Buying My Home & Building Black Wealth—A Step Toward Closing the Racial Wealth Gap

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By Parker Gilkesson

A couple of months ago, I achieved one of the biggest accomplishments of my life thus far—I bought my first home. Buying a house is the quintessential American dream. Historically, however, every American hasn’t been able to partake in this dream. As I went through the home purchasing process, I was asked by an older white woman why I would buy a home as a young single woman with no children. She went on to say that houses were burdensome, and renting takes away the stress of homeowner responsibilities. I understood what she was trying to say. However, for me and so many other Black folks, purchasing a home is so much deeper. Property ownership is one of America’s greatest wealth builders. And being part of a community of color that has been deprived of wealth for so long, I don’t have time to wait on a spouse and children to begin my wealth-building journey. As a Black woman, owning my home brings our nation one step closer to closing the racial wealth gap—created through discriminatory policymaking with origins deep in American history. 

Throughout history, African Americans have been systematically excluded from the house-buying process by unfair housing practices, racial discrimination, and unjust compensation practices that have left us unpaid or underpaid. Banks wouldn’t give us loans, homeowners and realtors wouldn’t sell us homes, neighborhood associations and neighborhood watches were created to keep us out of neighborhoods, and the properties that we did own have often been stolen or lost to complicated tax laws

Racist policies such as the National Housing Act of 1934 provided legal cover to refuse loans to Black people or anyone else who chose to live in or near a Black neighborhood. This prevented homeownership and decreased home equity in Black neighborhoods, resulting in what we now know as “redlining.” Furthermore, under that housing law, white people were able to buy homes in Black neighborhoods and sell predatory housing contracts—which were similar to rent-to-own contracts but were two to three times what mortgages would cost—to Black folks who wanted to be homeowners. These contracts were so harsh that one late payment could result in termination of the contract without notice and families being evicted from their homes. The benefits from the New Deal, GI Bill, and the National Housing Act of 1934 resulted in a large increase of white homeownership; however, Blacks were excluded. Consequently, over 98 percent of all homeowners were white from 1934 to 1962.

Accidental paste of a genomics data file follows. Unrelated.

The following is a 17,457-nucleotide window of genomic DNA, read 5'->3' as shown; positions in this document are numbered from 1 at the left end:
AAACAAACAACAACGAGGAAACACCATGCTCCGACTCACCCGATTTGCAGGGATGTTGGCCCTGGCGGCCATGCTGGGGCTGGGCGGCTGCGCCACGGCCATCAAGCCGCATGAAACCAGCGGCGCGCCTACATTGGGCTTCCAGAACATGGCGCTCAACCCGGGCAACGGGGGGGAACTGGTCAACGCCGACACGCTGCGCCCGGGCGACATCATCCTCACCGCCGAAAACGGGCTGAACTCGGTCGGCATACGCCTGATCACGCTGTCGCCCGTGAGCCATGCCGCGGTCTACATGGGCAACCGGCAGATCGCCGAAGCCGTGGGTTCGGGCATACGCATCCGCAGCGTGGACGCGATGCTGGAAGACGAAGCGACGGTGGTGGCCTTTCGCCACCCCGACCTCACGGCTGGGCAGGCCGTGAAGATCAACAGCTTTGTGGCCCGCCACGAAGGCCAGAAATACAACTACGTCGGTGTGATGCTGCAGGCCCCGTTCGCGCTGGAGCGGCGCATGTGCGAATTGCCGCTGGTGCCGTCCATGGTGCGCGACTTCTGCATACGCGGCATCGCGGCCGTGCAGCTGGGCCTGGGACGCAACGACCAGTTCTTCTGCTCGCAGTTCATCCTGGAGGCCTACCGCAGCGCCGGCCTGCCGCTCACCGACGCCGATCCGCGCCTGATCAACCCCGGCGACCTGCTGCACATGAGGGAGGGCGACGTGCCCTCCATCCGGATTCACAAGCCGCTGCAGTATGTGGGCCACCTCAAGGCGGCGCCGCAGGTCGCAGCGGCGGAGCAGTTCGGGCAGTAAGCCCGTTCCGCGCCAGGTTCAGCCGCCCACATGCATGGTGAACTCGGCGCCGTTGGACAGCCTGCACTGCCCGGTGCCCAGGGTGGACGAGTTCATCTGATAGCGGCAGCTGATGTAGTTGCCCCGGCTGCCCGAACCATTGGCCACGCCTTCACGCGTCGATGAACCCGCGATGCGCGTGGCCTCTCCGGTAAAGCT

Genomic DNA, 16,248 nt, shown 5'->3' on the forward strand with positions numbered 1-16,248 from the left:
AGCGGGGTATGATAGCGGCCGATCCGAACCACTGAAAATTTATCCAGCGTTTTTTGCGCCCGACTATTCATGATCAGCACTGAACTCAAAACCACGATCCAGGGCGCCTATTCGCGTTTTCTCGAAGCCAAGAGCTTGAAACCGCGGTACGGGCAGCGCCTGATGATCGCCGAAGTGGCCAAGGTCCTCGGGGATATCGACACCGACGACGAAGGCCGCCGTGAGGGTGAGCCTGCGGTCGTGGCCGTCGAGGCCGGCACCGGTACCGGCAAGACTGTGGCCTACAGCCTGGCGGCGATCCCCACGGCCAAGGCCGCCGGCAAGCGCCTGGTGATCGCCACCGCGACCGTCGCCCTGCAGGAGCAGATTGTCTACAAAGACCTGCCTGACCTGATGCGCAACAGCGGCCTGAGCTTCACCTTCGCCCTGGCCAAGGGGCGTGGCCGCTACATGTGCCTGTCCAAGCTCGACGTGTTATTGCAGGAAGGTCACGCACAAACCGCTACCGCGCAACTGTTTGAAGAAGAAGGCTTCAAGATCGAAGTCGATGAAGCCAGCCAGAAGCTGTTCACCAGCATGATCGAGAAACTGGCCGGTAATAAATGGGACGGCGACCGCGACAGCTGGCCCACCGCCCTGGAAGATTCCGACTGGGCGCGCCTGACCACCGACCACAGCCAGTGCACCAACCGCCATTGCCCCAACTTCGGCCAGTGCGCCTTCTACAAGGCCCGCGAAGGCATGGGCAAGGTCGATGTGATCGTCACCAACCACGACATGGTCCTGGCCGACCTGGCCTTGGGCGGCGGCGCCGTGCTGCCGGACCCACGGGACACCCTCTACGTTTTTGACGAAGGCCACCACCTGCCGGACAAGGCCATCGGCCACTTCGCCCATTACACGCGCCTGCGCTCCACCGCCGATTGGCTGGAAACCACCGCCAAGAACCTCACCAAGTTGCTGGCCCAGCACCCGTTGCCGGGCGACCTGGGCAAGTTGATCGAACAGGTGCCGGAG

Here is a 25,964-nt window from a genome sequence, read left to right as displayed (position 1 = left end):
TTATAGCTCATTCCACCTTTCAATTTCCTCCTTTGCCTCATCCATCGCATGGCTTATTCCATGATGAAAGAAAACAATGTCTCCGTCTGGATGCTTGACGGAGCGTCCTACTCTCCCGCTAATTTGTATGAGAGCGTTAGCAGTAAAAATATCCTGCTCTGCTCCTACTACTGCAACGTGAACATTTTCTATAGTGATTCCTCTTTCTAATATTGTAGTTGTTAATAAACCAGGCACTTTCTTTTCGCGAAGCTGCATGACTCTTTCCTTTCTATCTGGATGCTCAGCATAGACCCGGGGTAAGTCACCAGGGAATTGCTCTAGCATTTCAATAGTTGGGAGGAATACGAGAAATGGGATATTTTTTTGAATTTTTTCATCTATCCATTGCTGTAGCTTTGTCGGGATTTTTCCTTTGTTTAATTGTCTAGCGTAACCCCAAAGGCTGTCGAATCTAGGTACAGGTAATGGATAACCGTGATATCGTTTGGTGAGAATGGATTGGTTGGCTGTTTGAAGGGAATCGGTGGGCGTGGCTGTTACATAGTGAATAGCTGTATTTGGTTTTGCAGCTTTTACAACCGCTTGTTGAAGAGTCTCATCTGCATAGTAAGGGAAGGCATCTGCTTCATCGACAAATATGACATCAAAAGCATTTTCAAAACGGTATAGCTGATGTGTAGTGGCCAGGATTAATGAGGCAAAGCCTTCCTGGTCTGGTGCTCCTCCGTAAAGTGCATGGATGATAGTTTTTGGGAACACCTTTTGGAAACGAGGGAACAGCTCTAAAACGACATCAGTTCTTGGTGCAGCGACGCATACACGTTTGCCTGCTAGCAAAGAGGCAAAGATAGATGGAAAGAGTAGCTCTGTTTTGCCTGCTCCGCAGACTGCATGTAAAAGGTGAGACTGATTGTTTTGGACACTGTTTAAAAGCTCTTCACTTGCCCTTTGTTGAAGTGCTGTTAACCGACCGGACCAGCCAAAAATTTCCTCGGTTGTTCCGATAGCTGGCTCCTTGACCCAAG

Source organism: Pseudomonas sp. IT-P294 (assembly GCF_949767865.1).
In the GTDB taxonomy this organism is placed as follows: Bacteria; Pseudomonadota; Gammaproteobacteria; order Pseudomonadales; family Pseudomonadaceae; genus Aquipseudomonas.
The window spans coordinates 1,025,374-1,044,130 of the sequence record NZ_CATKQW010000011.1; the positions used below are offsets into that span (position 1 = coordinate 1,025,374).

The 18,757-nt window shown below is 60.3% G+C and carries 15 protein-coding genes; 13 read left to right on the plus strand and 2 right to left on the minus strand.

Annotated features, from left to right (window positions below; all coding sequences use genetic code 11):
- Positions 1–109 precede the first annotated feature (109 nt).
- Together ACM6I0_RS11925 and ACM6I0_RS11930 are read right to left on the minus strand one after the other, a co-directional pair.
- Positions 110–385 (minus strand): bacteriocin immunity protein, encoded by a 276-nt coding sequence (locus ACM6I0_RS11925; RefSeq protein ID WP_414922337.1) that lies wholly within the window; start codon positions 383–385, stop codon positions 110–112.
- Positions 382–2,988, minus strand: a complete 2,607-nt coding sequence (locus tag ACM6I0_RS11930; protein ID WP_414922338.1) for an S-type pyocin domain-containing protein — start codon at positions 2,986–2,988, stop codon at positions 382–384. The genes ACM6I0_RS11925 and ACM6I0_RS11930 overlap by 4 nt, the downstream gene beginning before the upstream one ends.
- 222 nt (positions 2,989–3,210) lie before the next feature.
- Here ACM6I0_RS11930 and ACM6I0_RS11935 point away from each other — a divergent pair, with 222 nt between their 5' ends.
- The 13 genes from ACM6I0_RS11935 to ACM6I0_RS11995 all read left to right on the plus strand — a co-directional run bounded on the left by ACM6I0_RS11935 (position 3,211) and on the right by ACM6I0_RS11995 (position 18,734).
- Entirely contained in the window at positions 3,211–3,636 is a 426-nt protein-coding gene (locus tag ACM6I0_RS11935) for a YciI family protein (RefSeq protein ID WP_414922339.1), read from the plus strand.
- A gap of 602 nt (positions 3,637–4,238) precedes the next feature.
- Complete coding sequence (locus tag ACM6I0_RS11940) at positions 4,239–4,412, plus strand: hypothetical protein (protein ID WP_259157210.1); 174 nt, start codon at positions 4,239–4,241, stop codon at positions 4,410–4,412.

People who do not own a home are less likely to accumulate wealth. A typical homeowner’s net worth is $195,400, while a renter’s is $5,400. This suggest homeowners are able to steadily build wealth over time as the equity in their homes grows, which allows them more leverage to weather financial emergencies, purchase more property, and save money. In 2019, 42.1 percent of Black Americans owned homes compared to 73.4 percent of white Americans. The homeownership gap often mirrors the racial wealth gap. 

While property ownership is one of America’s greatest wealth builders, it was no accident that we never received our “40 acres and a mule” promised by General William Sherman to formerly enslaved people after the Civil War. President Lincoln’s successor, Andrew Johnson, rescinded that promise in 1865 through his Land Policies and Sharecropping policy. This forced over 4 million former slaves to rent the farmland of their previous master in exchange for a “share” of their crop, a practice better known as “sharecropping.” These stolen opportunities of property ownership have had strong transgenerational implications on Black people—and this is why Black homeownership lags 30 percent behind white homeownership. That’s why my being a Black woman homeowner is such a big deal. This is not just about a quintessential American dream, but about finally receiving the opportunities my ancestors deserved, yet were systemically denied. 

The process of purchasing my home was character building to say the least; however, nothing compares to the feeling of a dream fulfilled. I come from a long line of prophetic Black woman dreamers, and I know that I am the fruit of my ancestors’ wildest dreams. Happy Black History Month!